Then I measured the length of the words and added a bit. Each lath was cut to the individual measurements of each word. Keeping track of that could have made me a little crazy, but I made a master list of all the words and measurements to save my sanity.
I drilled a hole for the hanger and gave each board a quick rub of stain.
And glitter! Yay! Yep, glitter just makes me happy. 🙂
Restyle a vintage train case into a shabby chic case for organizing your vanity or corralling your photos and journals. This romantic container could also be used to display small vintage collectibles.
*This is a project I had originally published on FaveCrafts.
Things You Will Need:
Train case (overnight bag)
Light-colored, flat latex paint
3 1/2-inch wide lace
Satin ribbon scrap
Remove the lining from the inside of your train case. The lining is glued in, so in most cases simply prying up an edge with a knife will allow you to grasp it and pull it out. If you encounter stubborn areas, cut it loose with a craft knife. Discard the lining.
Close the case. Use a wet rag on the outside of the case to remove dust and dirt.
Paint all sides of the case, including the hinges and latches, using a light-colored, flat latex paint. Allow the paint to dry and repeat with additional coats if necessary. Since old cases tend to soak up a lot of paint, I like to use wall paint left over from previous home improvement projects. It’s a great way to use up that little bit left in the can and it prevents the added cost of purchasing a large quantity of craft paint.
Undo the latches on the case and lightly paint over the areas that didn’t get painted when the latches were closed.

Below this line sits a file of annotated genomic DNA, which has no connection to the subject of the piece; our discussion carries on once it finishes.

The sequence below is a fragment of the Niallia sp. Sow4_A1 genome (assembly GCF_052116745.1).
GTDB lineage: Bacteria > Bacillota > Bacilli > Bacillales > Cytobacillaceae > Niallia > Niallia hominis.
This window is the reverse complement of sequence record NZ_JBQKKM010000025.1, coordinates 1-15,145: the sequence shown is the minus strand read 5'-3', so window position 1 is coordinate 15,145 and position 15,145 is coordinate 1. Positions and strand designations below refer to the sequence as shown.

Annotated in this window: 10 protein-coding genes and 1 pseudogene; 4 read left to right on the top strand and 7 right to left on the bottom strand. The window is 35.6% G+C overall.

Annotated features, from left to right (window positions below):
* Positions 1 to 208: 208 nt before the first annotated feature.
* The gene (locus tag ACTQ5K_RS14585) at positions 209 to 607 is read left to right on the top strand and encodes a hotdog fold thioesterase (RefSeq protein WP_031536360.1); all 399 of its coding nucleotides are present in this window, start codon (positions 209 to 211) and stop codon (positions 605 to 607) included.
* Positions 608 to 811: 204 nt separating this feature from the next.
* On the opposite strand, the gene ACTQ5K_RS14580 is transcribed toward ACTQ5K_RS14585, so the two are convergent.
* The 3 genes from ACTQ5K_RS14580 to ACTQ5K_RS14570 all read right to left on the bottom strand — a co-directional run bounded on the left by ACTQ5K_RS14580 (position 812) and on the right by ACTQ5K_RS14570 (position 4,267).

Lightly sand the surface and the edges of the case. Lightly sand over the metal of the latches and hinges. Wipe away the sanding dust using a dry rag.
Insert the blade of a craft knife in the gap between the lid and the case bottom. Allowing the gap to guide you, cut through the dry paint that is gluing the lid closed. After you have cut all the way around the case you will be able to pull open the lid.
Rip old book pages into 2 to 3-inch pieces. I used ripped book pages left over from other projects. They came from a variety of old books. Even though they didn’t match, the contrast of different book pages added interest to the project.
Working in one small area at a time, apply decoupage medium to the inside of the train case using a sponge brush. Place a book page piece over the medium. Smooth out the wrinkles and seal with a layer of medium over the paper. Repeat with additional book page pieces, overlapping their edges, until the inside of the case and lid has been completely covered. Allow the decoupage medium to dry.
Using a measuring tape, measure around the horizontal circumference of the case and add 24 inches. Using this measurement, cut a length of 3 1/2-inch wide lace. Wrap the lace around the case and tie the ends in a bow on the front.
Cut a 10-inch scrap of satin ribbon that coordinates with your paint color. Thread a key on the ribbon and tie the ribbon around the handle of the case. Using craft glue, attach a small flower to the key. Arrange and glue additional flowers to the lace bow.